Lagos

 

 

Bahia Beach Bar is the place to be for great food and good times overlooking the sand dunes at Meia Praia. Once an unassuming beach shack, it has been transformed into a relaxed beachy haven, with live music setting the soundtrack every Sunday.

Lucas Restaurant is another rooftop gem, as is Mare, sitting atop the fish market, with far-reaching views across the Marina, the beaches and beyond.

Go to The Green Room for tacos and cocktails on the cobbles, Stevie Ray’s for live jazz into the early hours, and Black and White for cool coffee in a bright and buzzy environment.

The list is endless. It’s safe to say the food and drinks scene is flourishing.

 

Lagos

 

No Lagos guide would be complete without a mention of the number of golden sandy beaches that compete with those of tropical isles – Meia Praia being the most popular, as well as Praia do Camilo, a beautiful sandy cove.

I’m very much a novice when it comes to riding waves, but I’m told the local beaches are a surfer’s paradise – enough to encourage Austrailians to get in on the action.

There are also plenty of opportunities for kayaking and paddle boarding, as well as a number of boat tours to the iconic Benagil Caves.

Those looking for a ‘zen’ approach to activities, should check out all that Chloe Ward at Body Soul Balance has to offer. Chloe held a bespoke yoga and meditation class at my hen do at Quinta Bonita (more on that in a minute) in 2019, and she is one of the most amazing yoga instructors I’ve ever worked with.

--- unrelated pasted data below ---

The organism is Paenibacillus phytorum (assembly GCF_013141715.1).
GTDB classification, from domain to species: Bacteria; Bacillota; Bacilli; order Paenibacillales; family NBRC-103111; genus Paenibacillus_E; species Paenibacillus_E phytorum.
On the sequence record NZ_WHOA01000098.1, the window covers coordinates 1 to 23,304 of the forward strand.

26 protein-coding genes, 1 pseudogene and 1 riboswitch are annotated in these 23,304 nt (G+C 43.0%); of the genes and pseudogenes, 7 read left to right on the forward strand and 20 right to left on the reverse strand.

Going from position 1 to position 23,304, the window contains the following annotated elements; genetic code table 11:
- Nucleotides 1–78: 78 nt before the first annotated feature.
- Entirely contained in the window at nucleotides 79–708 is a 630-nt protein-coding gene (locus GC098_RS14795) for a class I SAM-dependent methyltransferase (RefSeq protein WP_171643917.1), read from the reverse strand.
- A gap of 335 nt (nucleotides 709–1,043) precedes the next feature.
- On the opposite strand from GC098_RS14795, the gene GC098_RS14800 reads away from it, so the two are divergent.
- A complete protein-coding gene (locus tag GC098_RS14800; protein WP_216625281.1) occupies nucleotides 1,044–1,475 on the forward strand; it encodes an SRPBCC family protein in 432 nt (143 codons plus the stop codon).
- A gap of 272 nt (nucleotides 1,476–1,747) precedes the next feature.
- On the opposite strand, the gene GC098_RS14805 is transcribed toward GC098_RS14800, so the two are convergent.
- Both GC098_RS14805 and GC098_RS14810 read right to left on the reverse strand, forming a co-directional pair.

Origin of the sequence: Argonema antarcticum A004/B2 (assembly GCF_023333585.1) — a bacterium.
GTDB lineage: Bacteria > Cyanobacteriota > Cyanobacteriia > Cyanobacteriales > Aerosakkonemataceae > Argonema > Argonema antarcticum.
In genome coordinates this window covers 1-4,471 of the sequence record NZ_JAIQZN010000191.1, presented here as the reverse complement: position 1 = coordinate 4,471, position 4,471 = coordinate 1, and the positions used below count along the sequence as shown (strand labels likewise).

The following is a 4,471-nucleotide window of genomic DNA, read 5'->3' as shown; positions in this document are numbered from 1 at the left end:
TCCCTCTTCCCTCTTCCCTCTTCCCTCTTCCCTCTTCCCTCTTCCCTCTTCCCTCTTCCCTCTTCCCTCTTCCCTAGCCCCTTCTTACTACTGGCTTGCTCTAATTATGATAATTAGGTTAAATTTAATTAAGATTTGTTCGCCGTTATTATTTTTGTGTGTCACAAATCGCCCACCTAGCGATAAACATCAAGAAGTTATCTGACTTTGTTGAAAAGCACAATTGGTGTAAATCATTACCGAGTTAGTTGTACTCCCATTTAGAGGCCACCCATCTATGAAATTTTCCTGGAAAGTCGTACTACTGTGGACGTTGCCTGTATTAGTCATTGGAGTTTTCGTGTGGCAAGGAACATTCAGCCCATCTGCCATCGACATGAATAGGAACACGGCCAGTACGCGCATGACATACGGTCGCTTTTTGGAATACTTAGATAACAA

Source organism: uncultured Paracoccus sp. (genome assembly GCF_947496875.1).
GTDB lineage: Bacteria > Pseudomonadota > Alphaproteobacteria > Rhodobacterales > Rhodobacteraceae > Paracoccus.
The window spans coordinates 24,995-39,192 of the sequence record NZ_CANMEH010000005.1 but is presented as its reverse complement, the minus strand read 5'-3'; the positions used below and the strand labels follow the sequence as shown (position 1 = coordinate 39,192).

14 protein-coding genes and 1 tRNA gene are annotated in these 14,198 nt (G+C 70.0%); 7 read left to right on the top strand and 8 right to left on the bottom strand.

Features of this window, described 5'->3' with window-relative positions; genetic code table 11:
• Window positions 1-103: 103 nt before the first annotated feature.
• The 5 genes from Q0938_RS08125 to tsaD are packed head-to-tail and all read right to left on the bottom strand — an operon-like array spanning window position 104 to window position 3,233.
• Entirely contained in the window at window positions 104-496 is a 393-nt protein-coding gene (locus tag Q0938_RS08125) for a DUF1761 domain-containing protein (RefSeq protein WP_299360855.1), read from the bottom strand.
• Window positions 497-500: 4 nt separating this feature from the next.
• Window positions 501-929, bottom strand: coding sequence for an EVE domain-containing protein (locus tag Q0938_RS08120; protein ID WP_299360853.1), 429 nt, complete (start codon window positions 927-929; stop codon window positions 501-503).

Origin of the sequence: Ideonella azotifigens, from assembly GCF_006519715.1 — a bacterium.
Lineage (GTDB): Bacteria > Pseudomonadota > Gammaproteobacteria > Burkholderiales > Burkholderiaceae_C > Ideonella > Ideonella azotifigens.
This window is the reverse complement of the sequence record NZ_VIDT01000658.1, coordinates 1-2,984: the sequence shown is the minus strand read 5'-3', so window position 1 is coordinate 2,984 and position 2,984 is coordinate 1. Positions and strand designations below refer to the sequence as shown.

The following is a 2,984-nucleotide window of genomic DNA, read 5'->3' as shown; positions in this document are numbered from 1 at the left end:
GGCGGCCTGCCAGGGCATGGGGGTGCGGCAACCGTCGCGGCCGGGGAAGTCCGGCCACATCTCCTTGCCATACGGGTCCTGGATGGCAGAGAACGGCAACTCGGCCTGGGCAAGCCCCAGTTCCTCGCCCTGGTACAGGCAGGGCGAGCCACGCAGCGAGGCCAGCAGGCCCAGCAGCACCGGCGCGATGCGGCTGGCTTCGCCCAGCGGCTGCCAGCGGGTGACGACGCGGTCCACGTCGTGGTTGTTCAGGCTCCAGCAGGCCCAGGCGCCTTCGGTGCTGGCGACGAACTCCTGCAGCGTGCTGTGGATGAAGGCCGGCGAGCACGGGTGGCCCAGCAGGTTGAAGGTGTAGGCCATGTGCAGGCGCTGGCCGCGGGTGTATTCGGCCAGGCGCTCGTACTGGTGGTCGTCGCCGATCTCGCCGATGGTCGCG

Lagos

 

She offers everything from vinyasa workshops and yoga retreats, to SUP yoga in the swimming pool and reiki.

If, after all of that, you feel you might need to rest those legs and lay your head, my top picks for staying in lovely Lagos are: Casa Mãe – a white-washed, terracotta-tiled boho retreat in the centre of town; Soul & Surf – a spectacular space offering unique retreats for surfers; and Quinta Bonita – a beautiful villa perched on a cliff overlooking the sea.

This family-run boutique hotel brimming with Portuguese charm in every nook and cranny, is perfect for couples and small groups, or can be hired completely for larger parties and weddings.

Those looking for something a little less ‘low-key’ might want to check out the gorgeous Cascade Wellness Resort, just a stone’s throw from Lagos centre.

The perfect setting for an active wellness holiday with ‘luxe living’ at the very heart of it.

I could talk about my ‘happy place’ all day long, but let’s get to the logistics. It’s easily accessible with plenty of buses, taxis and a train station taking travellers to nearby towns and cities including Lisbon.

 

Lagos

 

The nearest airport is Faro, which is a straight-forward one hour drive on the highway.

This little pocket of paradise on the southern tip of Portugal is a box-ticker in so many ways. The ultimate break for history buffs, a surfer’s paradise, a hipster hangout and a foodie haven.

It’s effortlessly romantic and I can honestly say I fall a little bit more in love with the place every time I turn a corner.

All I can say is go and experience it. You won’t be disappointed.